The Death of Equities…The New Norm in Growth…Forget Retiring…Learn to Live with Less………………………
Sound like the headlines to be expected on sites promoting the buying of gold or silver bars, ankle biters or survival gear? Well maybe, but in fact these are the recent comments (paraphrased) out of market sage Bill Gross of Pimco.
There’s actually quite a bit more that the Bond King pontificates on that is worthwhile to ponder— I’d suggest giving it a good gander.
Now the immediate response of most is to surmise he’s simply punkin equities and trying to encourage the masses to abandon stocks and pile into bonds when he states that “the cult of equity is dying.”
Not so… He’s not pimpin treasuries, but instead spends much time dissing and dismissing bonds (his words…seems Bill is a closet hipster…). This shouldn’t be surprising given the steady diet of “bond bubble” commentary he’s offered over the past several years…and the fact we’ve got record low yields for U.S. treasuries that are knuckle-scraping the donut (“0”).
Basically what Gross is saying is that we’re all screwed as investors and that we better get used to this “new norm” for some time to come. Oh yeah, and that you might wanna keep that resume updated well into your sixth, seventh and eighth decades—seems you’re gonna be spending your golden years working for the Golden Arches…or greeting shoppers or continuing to toil in your current profession…at least till they dump ya or outsource your job for purposes of cost savings (which in theory should benefit you as a shareholder…doh!)
It’s really the “new” circle of life that he’s describing…you start off working for minimum wage and then fight for decades to climb the ladder—all the while doing your duty as a good citizen, contributing to our economy by means of gluttonous consumption fueled by leveraging yourself to the hilt…and beyond— only to end up back at minimum wage during the sunset years…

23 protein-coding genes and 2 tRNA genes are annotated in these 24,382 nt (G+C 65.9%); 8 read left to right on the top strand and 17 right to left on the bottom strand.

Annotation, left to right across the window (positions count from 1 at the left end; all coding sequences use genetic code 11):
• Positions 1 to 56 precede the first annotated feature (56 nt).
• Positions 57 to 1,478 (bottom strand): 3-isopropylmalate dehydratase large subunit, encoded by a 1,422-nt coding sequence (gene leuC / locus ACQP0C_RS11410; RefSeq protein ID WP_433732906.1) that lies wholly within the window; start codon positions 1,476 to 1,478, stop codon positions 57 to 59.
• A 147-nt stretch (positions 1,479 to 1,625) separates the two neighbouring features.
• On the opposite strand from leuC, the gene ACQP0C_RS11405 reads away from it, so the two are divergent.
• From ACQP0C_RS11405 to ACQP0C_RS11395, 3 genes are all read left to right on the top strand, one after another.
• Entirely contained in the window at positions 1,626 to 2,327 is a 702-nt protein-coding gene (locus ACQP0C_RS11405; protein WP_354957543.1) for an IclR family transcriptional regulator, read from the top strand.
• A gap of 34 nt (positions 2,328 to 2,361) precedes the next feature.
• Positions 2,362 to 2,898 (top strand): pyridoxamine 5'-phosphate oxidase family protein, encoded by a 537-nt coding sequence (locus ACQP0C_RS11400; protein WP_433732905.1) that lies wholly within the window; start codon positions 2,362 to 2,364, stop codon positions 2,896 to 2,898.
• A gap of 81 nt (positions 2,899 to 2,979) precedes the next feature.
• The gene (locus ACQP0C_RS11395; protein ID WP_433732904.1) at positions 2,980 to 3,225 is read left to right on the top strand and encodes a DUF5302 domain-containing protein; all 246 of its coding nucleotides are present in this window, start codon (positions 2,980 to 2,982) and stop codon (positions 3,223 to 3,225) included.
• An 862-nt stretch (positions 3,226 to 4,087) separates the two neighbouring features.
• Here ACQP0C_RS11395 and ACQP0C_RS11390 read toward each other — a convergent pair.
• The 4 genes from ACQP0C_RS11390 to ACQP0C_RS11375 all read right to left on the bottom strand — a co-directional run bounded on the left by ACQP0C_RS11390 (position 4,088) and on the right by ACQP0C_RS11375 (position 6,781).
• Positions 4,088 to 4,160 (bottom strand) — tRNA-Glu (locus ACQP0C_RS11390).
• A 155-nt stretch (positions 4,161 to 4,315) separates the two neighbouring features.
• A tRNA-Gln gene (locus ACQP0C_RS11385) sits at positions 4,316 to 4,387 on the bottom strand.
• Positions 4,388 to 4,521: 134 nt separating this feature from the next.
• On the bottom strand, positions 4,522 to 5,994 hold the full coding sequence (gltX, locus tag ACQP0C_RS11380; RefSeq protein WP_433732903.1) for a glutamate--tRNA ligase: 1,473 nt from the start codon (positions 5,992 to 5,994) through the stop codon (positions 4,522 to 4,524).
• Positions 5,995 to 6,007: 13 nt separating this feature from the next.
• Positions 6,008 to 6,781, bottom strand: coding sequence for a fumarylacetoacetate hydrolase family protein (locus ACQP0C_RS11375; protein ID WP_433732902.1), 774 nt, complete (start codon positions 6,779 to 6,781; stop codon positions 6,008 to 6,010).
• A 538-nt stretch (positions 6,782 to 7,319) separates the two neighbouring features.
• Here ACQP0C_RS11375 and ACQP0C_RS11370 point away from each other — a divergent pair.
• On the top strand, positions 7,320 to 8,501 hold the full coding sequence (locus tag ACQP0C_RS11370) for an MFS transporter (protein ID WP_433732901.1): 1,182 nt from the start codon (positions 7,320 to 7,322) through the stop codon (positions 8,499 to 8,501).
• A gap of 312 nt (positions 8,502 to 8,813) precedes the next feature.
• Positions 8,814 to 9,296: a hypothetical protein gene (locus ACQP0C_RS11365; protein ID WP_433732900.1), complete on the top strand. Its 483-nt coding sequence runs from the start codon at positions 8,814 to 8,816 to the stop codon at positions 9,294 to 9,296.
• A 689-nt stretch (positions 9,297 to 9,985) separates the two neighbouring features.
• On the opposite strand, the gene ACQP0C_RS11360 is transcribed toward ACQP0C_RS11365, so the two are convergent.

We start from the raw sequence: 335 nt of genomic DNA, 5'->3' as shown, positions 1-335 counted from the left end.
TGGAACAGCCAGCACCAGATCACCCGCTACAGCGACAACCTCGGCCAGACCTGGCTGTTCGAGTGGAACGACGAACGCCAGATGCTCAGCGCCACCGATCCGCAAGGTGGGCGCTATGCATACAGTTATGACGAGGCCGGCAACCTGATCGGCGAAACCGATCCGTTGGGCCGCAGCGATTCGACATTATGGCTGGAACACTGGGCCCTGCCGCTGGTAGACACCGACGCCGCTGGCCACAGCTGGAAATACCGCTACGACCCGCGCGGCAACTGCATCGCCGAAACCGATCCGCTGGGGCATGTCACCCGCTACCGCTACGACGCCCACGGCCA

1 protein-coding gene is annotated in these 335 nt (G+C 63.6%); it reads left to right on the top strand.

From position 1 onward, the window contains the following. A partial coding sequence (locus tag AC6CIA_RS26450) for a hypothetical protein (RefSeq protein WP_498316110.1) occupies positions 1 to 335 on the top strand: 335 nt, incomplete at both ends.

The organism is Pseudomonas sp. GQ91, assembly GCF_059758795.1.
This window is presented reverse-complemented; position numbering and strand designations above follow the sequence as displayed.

Yeeeiiiiikkkkkkeeeesssssssssssssss. Geriatric job fairs….not a pretty picture. Fidelity, Schwab and the like will all become job placement specialists in addition to acting as custodians for your grossly underfunded nest eggs… Pity the marketing fools who’re gonna be tasked with creating ad campaigns promoting that mess….
But I digress…
Back to the reality of what IS really going on…and in fact has been for some time. Gross is right in my view—buy and hold equity investors are likely to experience some serious disappointment going forward…much the same view looking ahead as the disappointing view in the rearview mirror.
Does that surprise anyone here though? The buy and hold model of equity investment has been punk for quite some time. I could spout off statistics till we all fall asleep (which is likely to happen if I go over another 100 words), but do you really need them to know the marquise indices have gone nowhere over the past decade plus? Or that there have been a number of decade-plus periods of sub-par returns (dare I say crappy) for those investing in equities?
Big deal is my response. If buy and hold worked, we’d all just lay down some positions and that’d be it…you wouldn’t be here, nor would Preston, Karson or anyone else. I’d be on my beach this very minute scoping waves…amongst other things…
Cutting to the chase, we’re all here because we do believe there’s money to be made…but you have to be proactive in obtaining it. Be it swing or day trading, weekly or monthly options, trading indices, currencies and other commodities, we all share the knowledge that in fact the markets travel a pretty good clip in any given day, and certainly over time. The levels may look the same as a decade or more ago, but much ground has been chewed up and distance covered.
Don’t know about you, but that equates to opportunity to me. Recognizing this provides an edge in- and- of-itself. As does utilizing a solid trading system that leverages well-chosen strategies specifically implemented to capitalize on situations or conditions offering favorable probability outcomes. More simply stated, trading opportunities that stack the odds in my favor if I trade them in disciplined fashion…opportunities that are oft present in the market.
Bottom line, Gross’ comments, while juicy and great fodder for the talking heads on the airwaves, mean not much at all in this neck of the woods…other than to make the case for proactively taking control of your own money and seeking to leverage opportunities that are always present in the market. For those not willing to do so, take heed—his comments should serve as a wake-up call—keep that resume updated!